Dental implants are made from a strong, lightweight and highly biocompatible material called titanium. Implants can replace single or multiple missing teeth, or support and stabilise dentures and stop embarrassing and uncomfortable movements during daily life. Replacing missing teeth where there are spaces helps take the stress off your remaining teeth and stops them from wearing and breaking. Replacing missing teeth with dental implants can also prevent the jaw bones from shrinking and degenerating over time. Implants can be a good investment in your long term dental health; with the correct planning and care, they can last a lifetime.
Missing teeth can be the product of an accident or dental disease. For many years, the solutions for treating missing teeth were invasive or uncomfortable. Missing teeth were replaced with a denture (plate), a bridge, or were left untreated with undesirable spaces. You may have missing teeth that have been replaced with uncomfortable dentures, or teeth that look obviously false. Or, you may have become accustomed to hiding your smile because of missing teeth.
With the development of many other titanium prostheses, dental implants began to take a place in the treatment of missing teeth. Emerging as a treatment option for missing teeth about 30 years ago, dental implants are a part of mainstream dentistry today.
Am I a candidate for dental implants?
If you are in good general health and your jaw bone is adequate to support dental implants, then you may be a candidate for implants. Age is not a determining factor when it comes to planning for dental implants. Ask your dentist if this is a suitable option for you.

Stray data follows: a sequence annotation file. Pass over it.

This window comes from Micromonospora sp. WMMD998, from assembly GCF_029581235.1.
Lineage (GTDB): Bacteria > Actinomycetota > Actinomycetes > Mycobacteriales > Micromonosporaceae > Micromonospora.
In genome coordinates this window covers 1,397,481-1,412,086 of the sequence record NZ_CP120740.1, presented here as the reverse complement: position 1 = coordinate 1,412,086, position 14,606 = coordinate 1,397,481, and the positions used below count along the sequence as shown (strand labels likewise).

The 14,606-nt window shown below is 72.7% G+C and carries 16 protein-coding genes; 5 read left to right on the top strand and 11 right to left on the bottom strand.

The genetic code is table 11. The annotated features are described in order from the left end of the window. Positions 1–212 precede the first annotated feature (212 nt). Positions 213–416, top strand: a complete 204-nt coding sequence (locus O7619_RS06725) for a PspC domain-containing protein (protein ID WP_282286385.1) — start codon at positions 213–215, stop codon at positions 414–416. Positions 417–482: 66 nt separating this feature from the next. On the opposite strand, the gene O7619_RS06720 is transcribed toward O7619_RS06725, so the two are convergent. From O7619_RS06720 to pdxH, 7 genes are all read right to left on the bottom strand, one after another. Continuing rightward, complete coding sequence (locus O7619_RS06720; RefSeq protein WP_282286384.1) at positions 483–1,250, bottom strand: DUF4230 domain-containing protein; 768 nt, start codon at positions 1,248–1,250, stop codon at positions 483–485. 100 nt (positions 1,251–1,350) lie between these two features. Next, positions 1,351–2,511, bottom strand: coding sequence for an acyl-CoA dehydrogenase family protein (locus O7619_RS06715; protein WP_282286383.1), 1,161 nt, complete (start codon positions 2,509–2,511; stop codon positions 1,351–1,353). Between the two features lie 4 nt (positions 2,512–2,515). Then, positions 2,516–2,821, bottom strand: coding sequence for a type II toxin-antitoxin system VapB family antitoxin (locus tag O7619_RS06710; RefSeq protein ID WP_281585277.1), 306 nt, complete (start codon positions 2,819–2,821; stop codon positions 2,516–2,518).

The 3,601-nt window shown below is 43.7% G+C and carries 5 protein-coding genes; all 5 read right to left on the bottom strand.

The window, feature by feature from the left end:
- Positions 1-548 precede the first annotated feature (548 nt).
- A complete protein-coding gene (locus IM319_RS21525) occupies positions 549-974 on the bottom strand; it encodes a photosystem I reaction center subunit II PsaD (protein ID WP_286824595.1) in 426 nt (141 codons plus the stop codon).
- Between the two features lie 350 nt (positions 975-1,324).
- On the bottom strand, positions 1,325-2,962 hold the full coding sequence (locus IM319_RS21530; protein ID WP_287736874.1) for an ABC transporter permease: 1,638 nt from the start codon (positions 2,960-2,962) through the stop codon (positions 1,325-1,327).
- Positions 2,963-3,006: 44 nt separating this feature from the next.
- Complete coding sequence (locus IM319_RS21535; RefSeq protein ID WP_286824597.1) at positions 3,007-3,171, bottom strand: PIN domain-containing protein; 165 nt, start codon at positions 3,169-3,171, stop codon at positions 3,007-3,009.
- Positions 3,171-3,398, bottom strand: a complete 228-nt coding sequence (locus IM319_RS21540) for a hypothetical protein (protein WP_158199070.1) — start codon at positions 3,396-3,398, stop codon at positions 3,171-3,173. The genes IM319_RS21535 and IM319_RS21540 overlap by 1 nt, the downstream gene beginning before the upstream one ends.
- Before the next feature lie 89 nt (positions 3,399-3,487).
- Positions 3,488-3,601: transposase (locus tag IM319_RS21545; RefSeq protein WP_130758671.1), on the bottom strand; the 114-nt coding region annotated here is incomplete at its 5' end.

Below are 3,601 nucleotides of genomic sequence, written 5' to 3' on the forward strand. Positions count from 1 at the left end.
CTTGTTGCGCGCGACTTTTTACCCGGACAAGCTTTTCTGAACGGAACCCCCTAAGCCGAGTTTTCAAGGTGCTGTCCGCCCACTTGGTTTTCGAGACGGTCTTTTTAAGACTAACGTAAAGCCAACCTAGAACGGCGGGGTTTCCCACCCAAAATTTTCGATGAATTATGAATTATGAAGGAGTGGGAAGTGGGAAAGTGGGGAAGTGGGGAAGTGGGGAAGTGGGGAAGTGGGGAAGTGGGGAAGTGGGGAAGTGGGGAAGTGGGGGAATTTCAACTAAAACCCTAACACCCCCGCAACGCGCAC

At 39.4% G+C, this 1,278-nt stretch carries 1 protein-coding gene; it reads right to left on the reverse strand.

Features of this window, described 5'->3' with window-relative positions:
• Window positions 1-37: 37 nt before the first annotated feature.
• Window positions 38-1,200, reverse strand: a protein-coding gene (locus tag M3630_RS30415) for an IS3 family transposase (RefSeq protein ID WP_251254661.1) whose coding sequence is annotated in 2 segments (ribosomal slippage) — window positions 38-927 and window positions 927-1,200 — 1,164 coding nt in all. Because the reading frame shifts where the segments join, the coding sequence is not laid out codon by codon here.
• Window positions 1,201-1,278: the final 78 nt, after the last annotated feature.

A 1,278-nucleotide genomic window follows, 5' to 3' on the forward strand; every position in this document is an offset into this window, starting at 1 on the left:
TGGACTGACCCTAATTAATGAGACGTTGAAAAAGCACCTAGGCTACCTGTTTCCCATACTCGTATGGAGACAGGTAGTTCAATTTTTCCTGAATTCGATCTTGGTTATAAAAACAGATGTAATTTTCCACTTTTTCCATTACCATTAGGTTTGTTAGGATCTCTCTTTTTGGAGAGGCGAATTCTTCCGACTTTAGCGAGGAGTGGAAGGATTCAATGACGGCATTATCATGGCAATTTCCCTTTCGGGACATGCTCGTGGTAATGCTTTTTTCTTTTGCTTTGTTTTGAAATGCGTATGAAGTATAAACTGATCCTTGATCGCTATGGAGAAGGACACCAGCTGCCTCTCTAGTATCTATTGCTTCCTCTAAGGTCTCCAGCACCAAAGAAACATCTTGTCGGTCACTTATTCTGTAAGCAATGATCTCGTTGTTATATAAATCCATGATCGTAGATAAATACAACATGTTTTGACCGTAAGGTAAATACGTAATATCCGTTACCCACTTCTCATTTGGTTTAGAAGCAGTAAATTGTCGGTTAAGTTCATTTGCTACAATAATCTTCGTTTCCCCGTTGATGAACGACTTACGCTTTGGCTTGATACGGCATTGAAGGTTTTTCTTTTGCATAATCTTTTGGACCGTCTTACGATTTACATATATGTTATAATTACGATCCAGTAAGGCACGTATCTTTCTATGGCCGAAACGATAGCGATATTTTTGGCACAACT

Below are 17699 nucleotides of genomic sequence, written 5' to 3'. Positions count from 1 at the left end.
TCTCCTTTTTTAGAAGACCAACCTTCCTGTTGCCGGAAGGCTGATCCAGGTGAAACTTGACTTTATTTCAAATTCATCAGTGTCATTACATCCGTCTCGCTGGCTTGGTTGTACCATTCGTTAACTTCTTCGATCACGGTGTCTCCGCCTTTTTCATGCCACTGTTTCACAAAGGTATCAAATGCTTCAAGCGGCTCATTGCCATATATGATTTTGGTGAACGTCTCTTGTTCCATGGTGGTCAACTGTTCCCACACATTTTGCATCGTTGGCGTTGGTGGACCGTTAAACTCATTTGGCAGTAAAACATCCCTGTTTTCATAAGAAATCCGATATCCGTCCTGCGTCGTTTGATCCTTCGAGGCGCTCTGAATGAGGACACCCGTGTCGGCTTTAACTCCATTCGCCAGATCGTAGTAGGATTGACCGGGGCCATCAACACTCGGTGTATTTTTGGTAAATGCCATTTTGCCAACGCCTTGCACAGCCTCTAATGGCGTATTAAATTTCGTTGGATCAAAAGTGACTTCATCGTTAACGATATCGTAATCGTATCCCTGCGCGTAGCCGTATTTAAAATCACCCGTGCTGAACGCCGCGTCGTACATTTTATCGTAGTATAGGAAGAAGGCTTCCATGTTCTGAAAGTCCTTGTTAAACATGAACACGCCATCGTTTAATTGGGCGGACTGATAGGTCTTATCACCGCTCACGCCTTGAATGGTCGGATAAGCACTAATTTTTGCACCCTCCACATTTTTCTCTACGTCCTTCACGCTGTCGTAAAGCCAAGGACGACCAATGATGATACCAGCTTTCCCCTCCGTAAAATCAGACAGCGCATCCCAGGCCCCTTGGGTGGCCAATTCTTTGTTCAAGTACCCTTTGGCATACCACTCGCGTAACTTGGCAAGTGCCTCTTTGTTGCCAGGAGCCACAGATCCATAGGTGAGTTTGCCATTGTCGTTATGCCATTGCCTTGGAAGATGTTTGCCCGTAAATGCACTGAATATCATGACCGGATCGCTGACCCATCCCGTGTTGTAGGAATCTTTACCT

Single Tooth Implants
A single tooth implant replaces a single missing tooth’s roots. You may find that missing a tooth or teeth can affect you in many ways;
- A gap in your smile may affect your self-confidence and comfort in social situations
- Your speech may be affected
- When a tooth is missing for a long time, the surrounding teeth can shift and affect how your jaws function and fit together
- Missing molar teeth make it harder to chew, and can place undue stress on remaining teeth
- Missing back teeth can affect how your soft tissue is supported, making your face look sallow. It can even unnecessarily accelerate the signs of ageing.
Single tooth implants are a predictable way to replace a missing tooth. They help to avoid the need for dentures and don’t damage adjacent teeth in the way that a bridge can.
Implant Supported Bridges and Dentures
Dental implants can support multiple missing teeth. Implant-supported bridges replace missing teeth in a way that does not affect surrounding natural teeth. If you are missing most or all of your teeth, an implant-supported denture can support a full set of teeth, or stabilise an existing denture that moves or is loose. The implants fuse into the jaw bone in a process called osseointegration, which means that the denture can become much easier to bite and chew with.